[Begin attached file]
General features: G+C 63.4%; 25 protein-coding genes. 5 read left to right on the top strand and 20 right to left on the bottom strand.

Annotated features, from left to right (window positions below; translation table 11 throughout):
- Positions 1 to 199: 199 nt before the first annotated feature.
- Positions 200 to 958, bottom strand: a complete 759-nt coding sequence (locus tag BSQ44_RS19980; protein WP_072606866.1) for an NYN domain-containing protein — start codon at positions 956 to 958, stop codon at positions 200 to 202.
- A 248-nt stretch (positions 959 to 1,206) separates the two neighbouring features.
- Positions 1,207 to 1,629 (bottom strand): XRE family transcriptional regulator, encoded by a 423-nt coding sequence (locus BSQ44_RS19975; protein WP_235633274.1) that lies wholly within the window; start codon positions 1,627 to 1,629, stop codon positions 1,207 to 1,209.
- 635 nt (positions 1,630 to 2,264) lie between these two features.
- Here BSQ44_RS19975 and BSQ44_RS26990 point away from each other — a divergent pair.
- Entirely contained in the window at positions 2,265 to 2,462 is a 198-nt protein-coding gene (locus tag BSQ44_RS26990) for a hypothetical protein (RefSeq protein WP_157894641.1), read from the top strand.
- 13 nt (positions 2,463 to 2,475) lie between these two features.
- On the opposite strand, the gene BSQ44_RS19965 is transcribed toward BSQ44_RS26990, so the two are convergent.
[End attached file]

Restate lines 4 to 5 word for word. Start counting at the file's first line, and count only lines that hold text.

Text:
- Positions 200 to 958, bottom strand: a complete 759-nt coding sequence (locus tag BSQ44_RS19980; protein WP_072606866.1) for an NYN domain-containing protein — start codon at positions 956 to 958, stop codon at positions 200 to 202.
- A 248-nt stretch (positions 959 to 1,206) separates the two neighbouring features.